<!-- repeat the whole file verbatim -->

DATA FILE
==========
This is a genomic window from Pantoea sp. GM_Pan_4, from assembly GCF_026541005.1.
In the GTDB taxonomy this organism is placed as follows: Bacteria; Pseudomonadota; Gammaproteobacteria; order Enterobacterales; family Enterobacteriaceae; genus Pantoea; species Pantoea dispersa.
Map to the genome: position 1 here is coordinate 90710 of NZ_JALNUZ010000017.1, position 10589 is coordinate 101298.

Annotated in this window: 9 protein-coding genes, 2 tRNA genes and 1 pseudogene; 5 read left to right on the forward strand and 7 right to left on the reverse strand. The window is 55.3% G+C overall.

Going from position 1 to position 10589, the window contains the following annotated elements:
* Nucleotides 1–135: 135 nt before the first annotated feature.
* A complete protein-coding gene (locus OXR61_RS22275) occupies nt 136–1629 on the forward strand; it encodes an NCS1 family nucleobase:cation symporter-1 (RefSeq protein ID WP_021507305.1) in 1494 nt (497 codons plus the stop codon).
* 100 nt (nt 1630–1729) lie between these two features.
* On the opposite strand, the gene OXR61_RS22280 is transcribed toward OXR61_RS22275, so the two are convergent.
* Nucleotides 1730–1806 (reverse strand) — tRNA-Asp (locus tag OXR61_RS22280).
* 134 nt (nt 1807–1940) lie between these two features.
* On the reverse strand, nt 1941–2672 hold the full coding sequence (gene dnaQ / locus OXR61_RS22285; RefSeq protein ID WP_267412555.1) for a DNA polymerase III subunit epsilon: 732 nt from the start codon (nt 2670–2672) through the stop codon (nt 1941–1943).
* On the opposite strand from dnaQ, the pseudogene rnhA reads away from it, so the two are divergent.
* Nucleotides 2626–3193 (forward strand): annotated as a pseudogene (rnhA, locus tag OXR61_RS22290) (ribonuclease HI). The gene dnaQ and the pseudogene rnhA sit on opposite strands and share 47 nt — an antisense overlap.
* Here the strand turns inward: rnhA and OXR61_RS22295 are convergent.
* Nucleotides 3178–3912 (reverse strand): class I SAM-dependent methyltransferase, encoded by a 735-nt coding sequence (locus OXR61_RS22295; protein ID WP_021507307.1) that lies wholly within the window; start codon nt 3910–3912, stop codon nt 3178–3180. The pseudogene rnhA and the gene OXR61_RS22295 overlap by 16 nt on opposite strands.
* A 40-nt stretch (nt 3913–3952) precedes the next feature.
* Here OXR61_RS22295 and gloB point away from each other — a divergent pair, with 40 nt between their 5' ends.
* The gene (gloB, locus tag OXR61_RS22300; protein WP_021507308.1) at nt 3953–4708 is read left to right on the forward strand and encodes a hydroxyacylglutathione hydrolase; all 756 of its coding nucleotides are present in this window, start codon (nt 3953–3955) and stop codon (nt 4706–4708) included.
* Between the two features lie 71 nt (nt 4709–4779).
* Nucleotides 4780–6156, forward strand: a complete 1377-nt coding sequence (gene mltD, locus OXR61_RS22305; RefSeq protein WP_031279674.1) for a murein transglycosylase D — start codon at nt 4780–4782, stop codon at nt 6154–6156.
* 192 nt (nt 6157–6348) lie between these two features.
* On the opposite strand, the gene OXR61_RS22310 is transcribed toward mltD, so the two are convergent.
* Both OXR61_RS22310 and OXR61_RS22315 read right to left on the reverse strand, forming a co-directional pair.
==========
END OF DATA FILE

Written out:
This is a genomic window from Pantoea sp. GM_Pan_4, from assembly GCF_026541005.1.
In the GTDB taxonomy this organism is placed as follows: Bacteria; Pseudomonadota; Gammaproteobacteria; order Enterobacterales; family Enterobacteriaceae; genus Pantoea; species Pantoea dispersa.
Map to the genome: position 1 here is coordinate 90710 of NZ_JALNUZ010000017.1, position 10589 is coordinate 101298.

Annotated in this window: 9 protein-coding genes, 2 tRNA genes and 1 pseudogene; 5 read left to right on the forward strand and 7 right to left on the reverse strand. The window is 55.3% G+C overall.

Going from position 1 to position 10589, the window contains the following annotated elements:
* Nucleotides 1–135: 135 nt before the first annotated feature.
* A complete protein-coding gene (locus OXR61_RS22275) occupies nt 136–1629 on the forward strand; it encodes an NCS1 family nucleobase:cation symporter-1 (RefSeq protein ID WP_021507305.1) in 1494 nt (497 codons plus the stop codon).
* 100 nt (nt 1630–1729) lie between these two features.
* On the opposite strand, the gene OXR61_RS22280 is transcribed toward OXR61_RS22275, so the two are convergent.
* Nucleotides 1730–1806 (reverse strand) — tRNA-Asp (locus tag OXR61_RS22280).
* 134 nt (nt 1807–1940) lie between these two features.
* On the reverse strand, nt 1941–2672 hold the full coding sequence (gene dnaQ / locus OXR61_RS22285; RefSeq protein ID WP_267412555.1) for a DNA polymerase III subunit epsilon: 732 nt from the start codon (nt 2670–2672) through the stop codon (nt 1941–1943).
* On the opposite strand from dnaQ, the pseudogene rnhA reads away from it, so the two are divergent.
* Nucleotides 2626–3193 (forward strand): annotated as a pseudogene (rnhA, locus tag OXR61_RS22290) (ribonuclease HI). The gene dnaQ and the pseudogene rnhA sit on opposite strands and share 47 nt — an antisense overlap.
* Here the strand turns inward: rnhA and OXR61_RS22295 are convergent.
* Nucleotides 3178–3912 (reverse strand): class I SAM-dependent methyltransferase, encoded by a 735-nt coding sequence (locus OXR61_RS22295; protein ID WP_021507307.1) that lies wholly within the window; start codon nt 3910–3912, stop codon nt 3178–3180. The pseudogene rnhA and the gene OXR61_RS22295 overlap by 16 nt on opposite strands.
* A 40-nt stretch (nt 3913–3952) precedes the next feature.
* Here OXR61_RS22295 and gloB point away from each other — a divergent pair, with 40 nt between their 5' ends.
* The gene (gloB, locus tag OXR61_RS22300; protein WP_021507308.1) at nt 3953–4708 is read left to right on the forward strand and encodes a hydroxyacylglutathione hydrolase; all 756 of its coding nucleotides are present in this window, start codon (nt 3953–3955) and stop codon (nt 4706–4708) included.
* Between the two features lie 71 nt (nt 4709–4779).
* Nucleotides 4780–6156, forward strand: a complete 1377-nt coding sequence (gene mltD, locus OXR61_RS22305; RefSeq protein WP_031279674.1) for a murein transglycosylase D — start codon at nt 4780–4782, stop codon at nt 6154–6156.
* 192 nt (nt 6157–6348) lie between these two features.
* On the opposite strand, the gene OXR61_RS22310 is transcribed toward mltD, so the two are convergent.
* Both OXR61_RS22310 and OXR61_RS22315 read right to left on the reverse strand, forming a co-directional pair.